« June 29, 2008
June 30, 2008
Baseball Today: Monday, June 30
SURPRISE! The marketing folks who brought you "September To Remember" and "Soxtober" last year have been flooding the NESN airwaves with their newest creation -- "Division Collision" -- in anticipation of this week's back-to-back series against the Rays and Yankees. But first there was the little matter of a weekend in Houston, and the Red Sox aren't exactly heading to St. Petersburg with a full head of steam. After a routine 6-1 win in Friday night's opener that gave no hint of the struggles to come, the Sox blew leads of 4-0 and 9-6 in losing to the Astros, 11-10, Saturday night, then were betrayed by Hideki Okajima -- yet again -- and their own offensive inefficiency in a 3-2 loss on Sunday afternoon in which Miguel Tejada (above, looking as stunned as anyone in the park) scored the winning run on a two-out, eighth-inning single off Okajima by old friend Mark Loretta. Sean McAdam provides all the details.
So when the Division Collision finally begins tonight, after a week of hype, it'll be the Red Sox chasing the Rays and not the other way around. Surprise, indeed.
OKIE-DOKIE . . . NOT! Okajima's weekend of discontent began Friday night when, entrusted with a 4-0 lead in the eighth inning, he gave up a two-out homer to Reggie Abercrombie followed by a hard line single off the left-field scoreboard by Tejada, which prompted Terry Francona to summon Jonathan Papelbon for a four-out save. Yesterday they had to do something -- bring in Okajima with a runner on base -- they hadn't done since since he'd surrendered the grand slam to Jay Payton back in May. It was a low-leverage situation (Tejada on first, one out), but Okajima promptly wild-pitched Tejada to second. Then, after recording the second out, he surrendered the game-winning hit to Loretta. Rob Bradford of the Boston Herald reports that "[since] returning from a sore wrist that sidelined him in mid-May, Okajima hasn’t been able to finish off his go-to pitch" -- the split-fingered fastball -- "on a consistent basis." It was a flat splitter that Loretta hit for the game-winner yesterday, and one of his Astros teammates described it as "a batting-practice fastball."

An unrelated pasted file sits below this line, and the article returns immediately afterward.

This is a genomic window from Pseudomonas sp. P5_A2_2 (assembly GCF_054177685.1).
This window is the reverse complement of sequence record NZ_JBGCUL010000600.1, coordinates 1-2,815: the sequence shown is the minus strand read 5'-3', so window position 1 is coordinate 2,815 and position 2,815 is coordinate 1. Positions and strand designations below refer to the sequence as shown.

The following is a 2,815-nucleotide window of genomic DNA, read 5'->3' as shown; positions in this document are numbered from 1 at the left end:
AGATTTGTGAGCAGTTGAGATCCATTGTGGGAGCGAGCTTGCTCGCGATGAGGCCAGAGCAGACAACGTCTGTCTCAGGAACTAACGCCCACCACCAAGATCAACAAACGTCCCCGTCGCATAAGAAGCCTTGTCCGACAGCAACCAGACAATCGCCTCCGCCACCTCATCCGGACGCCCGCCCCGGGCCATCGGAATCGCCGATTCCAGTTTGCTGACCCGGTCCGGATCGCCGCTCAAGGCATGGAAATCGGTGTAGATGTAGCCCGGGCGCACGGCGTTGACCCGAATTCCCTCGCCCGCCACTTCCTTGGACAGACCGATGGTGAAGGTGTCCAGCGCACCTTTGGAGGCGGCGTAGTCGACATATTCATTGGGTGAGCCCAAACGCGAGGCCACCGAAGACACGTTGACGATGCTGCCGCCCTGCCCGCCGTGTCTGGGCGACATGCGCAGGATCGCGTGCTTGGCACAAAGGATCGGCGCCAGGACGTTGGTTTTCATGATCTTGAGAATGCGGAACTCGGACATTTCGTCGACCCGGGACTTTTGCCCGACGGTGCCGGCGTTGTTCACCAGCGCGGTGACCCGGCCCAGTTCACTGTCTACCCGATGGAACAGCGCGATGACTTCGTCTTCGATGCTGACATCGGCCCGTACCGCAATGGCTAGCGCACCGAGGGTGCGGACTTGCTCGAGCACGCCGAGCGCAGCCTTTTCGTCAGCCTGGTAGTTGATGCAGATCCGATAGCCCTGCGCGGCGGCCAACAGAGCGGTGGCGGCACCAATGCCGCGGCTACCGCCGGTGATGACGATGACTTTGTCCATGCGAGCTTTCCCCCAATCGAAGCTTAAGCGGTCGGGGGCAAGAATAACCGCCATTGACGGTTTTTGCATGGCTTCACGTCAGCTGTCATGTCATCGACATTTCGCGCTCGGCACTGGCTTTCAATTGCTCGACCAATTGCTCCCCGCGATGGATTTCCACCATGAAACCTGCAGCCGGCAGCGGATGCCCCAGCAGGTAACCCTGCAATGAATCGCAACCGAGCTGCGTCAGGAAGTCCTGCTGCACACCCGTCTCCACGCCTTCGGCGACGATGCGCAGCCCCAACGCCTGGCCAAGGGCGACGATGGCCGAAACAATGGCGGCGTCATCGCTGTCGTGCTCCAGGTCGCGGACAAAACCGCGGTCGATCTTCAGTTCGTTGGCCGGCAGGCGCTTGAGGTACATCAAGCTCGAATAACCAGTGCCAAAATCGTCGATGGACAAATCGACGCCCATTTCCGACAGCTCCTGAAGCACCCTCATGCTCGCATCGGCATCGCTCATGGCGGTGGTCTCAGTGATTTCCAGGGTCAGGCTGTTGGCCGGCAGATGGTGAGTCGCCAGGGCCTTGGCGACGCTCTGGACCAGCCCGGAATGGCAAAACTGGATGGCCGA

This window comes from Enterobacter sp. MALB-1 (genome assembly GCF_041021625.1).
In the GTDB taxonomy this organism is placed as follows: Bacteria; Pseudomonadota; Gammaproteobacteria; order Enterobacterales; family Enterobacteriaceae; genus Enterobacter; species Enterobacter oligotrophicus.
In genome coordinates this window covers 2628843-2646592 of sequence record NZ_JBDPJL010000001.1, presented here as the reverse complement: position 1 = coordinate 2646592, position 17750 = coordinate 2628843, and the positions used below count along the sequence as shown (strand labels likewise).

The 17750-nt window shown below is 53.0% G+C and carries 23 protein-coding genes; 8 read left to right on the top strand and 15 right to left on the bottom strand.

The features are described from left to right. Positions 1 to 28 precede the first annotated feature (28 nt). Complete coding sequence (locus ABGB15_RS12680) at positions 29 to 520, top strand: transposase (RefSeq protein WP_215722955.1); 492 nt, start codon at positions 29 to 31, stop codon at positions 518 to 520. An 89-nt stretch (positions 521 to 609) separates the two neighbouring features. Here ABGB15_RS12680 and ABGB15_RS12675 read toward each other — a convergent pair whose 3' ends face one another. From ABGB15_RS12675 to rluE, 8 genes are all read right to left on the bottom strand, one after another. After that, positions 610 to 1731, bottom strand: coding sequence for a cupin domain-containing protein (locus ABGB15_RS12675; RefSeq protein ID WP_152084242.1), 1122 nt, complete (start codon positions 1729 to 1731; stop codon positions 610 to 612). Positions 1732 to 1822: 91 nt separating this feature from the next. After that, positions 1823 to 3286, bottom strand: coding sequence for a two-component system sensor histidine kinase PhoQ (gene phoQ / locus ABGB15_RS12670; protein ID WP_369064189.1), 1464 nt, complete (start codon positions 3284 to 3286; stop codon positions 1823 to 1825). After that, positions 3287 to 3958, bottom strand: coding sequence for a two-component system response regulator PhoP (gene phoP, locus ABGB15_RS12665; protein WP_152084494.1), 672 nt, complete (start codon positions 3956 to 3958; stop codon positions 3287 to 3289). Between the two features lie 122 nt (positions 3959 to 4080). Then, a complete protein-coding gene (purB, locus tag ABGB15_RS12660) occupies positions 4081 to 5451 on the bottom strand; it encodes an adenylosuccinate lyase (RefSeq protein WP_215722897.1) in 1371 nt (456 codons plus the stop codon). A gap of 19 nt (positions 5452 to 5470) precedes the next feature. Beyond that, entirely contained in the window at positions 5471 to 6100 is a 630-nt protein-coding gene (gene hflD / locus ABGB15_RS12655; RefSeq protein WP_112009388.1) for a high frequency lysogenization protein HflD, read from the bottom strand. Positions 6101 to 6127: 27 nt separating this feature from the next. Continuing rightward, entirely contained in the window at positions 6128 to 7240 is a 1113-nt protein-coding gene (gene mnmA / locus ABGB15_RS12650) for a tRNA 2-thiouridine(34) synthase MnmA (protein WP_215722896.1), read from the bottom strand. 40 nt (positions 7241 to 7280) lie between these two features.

THE GRASS IS ALWAYS GREENER: McAdam wrote Saturday that, in light of Okajima's struggles, the Sox are, for the second time in as many years, casting covetous eyes at Colorado's Brian Fuentes. Fuentes, however, is looking a little like the one-eyebrow, wart-covered gal in the peanut commercial these days after he destroyed a miraculous Rockies' comeback Saturday night in Detroit by allowing two runs in the bottom of the ninth (Denver Post); Colorado had scored four runs in the top of the ninth, three of them after two were out, to take a 6-5 lead. It had the Rocky Mountain News' Sam Adams advocating the Rox dump Fuentes on anyone "looking for save-blowers." Even so, MLB.com reports Colorado's asking price for Fuentes is two quality prospects.